I am often intrigued by issues relating to the culture of a particular club. Among the issues impacted by club culture is a club’s capacity for members, which as one might expect has a significant effect on a club’s economics.
If the culture of a club is such that members play frequently and often more than one member of the family uses the facilities simultaneously, a club’s membership capacity is limited by that activity. Understanding how many rounds of golf (and meals and usage of other facilities) the average membership generates goes a long way toward determining the ideal number of members.
I’ve observed many clubs that have simply determined what they feel membership dues and other fees should be, based on market competition, costs or other factors and give no consideration to how many members can be accommodated based on culture. Clubs should work backwards from the number of rounds the course can handle, based on the experience to be provided and then combine that with the culture of the club and how many rounds per membership are generated to determine the ideal number of memberships. If the resulting cost of membership is too high, then club leadership or ownership has to determine if adding additional memberships, and the resulting additional play is worth the economic benefit of lower dues. Conversely, if membership is willing to pay the added cost having more access (fewer members) brings, that determines the level of dues and other fees that can be charged.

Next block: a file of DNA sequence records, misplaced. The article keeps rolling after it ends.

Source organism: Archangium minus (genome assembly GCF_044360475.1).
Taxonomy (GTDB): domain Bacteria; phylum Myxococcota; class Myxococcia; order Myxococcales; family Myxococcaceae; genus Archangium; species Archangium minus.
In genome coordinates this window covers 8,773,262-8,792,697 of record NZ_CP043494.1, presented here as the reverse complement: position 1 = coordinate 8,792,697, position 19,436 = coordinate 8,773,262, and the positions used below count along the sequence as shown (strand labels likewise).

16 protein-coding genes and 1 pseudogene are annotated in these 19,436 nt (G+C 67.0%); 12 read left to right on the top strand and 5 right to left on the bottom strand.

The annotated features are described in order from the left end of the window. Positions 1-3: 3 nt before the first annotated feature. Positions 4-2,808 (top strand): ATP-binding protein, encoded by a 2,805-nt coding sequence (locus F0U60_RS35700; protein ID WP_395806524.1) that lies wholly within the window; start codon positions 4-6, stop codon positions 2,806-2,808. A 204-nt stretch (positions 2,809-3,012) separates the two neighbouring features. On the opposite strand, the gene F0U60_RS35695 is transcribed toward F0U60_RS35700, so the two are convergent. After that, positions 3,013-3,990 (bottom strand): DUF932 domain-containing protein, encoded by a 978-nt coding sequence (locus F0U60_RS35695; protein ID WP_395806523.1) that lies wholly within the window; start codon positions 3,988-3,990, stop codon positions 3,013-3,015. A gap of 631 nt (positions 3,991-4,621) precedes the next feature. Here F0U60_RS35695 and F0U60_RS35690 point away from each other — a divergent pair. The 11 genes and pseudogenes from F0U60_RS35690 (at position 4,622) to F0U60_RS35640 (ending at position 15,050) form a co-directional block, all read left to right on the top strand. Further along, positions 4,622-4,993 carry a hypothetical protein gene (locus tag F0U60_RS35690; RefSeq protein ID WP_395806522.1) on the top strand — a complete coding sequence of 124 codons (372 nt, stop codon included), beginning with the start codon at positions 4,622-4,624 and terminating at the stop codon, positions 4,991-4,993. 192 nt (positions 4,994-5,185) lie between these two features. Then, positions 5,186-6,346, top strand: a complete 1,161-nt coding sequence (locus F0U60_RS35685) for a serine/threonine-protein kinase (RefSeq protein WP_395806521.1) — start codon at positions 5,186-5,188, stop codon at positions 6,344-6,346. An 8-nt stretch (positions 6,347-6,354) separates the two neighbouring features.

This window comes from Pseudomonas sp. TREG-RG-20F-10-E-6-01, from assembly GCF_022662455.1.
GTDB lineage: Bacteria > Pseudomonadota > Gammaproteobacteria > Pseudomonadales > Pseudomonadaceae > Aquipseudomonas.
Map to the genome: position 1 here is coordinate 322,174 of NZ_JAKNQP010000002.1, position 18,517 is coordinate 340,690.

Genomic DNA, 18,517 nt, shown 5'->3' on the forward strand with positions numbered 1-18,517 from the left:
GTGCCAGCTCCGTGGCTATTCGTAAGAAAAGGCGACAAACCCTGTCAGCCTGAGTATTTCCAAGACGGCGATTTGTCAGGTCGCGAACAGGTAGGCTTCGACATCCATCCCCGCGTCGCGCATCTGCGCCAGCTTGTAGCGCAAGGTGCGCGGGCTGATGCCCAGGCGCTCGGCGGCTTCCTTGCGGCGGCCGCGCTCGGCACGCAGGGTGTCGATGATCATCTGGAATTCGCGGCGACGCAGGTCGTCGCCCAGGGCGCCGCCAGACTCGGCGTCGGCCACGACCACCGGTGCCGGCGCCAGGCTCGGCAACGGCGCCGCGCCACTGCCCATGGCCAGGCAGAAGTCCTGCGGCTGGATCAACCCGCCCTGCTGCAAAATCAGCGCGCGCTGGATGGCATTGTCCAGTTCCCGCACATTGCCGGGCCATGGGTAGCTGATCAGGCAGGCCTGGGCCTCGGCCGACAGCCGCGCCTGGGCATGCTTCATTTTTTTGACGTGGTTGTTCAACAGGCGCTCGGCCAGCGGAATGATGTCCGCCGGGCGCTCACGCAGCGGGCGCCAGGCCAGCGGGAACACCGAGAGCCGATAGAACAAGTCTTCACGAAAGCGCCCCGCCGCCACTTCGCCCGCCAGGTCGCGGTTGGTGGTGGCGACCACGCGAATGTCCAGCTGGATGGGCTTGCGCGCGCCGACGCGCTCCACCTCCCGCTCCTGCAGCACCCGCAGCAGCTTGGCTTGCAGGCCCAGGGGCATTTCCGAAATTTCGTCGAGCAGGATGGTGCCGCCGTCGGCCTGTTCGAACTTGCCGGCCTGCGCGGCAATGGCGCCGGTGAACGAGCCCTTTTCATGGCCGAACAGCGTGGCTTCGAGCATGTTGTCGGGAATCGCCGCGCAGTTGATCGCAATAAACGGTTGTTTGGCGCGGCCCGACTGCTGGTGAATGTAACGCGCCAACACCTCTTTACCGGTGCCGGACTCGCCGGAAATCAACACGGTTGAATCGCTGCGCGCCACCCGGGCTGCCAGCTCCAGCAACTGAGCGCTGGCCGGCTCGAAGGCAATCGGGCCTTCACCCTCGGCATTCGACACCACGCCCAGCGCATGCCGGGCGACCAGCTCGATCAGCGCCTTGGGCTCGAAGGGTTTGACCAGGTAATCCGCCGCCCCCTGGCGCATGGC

Data collected from nearly 1,700 private clubs surveyed shows a wide variety. While it varies from region to region, it shows some interesting trends. For instance, clubs in Florida and Arizona don’t seem to do any more rounds per membership than those in say, Pennsylvania and New Jersey. Obviously, a club with more holes can accommodate more members, but a club more oriented to family golf is likely to generate more rounds per membership than a club that is more oriented toward the serious, male, adult golfer. However, there are family oriented clubs, often with large memberships that accommodate a limited number of rounds per membership.
As seen in the chart below, the average number of rounds per membership at the private clubs we surveyed was about 71 rounds per membership with a median of about 64. This resulted in an average of 26,000 rounds per club and a median of 22,000 rounds. More interesting than the averages were the extremes, which illustrate how different some clubs can be. Clubs averaged 420 members with a median of 330, but had as many as 3,677. Of course, clubs with more than 18 holes can accommodate more members and rounds.
The lesson to be learned here is that every club has a different capacity, and thus different economics. When determining how many members is the right number, it’s important to understand the “culture” of your club and also how many rounds are desired and how many the course can handle.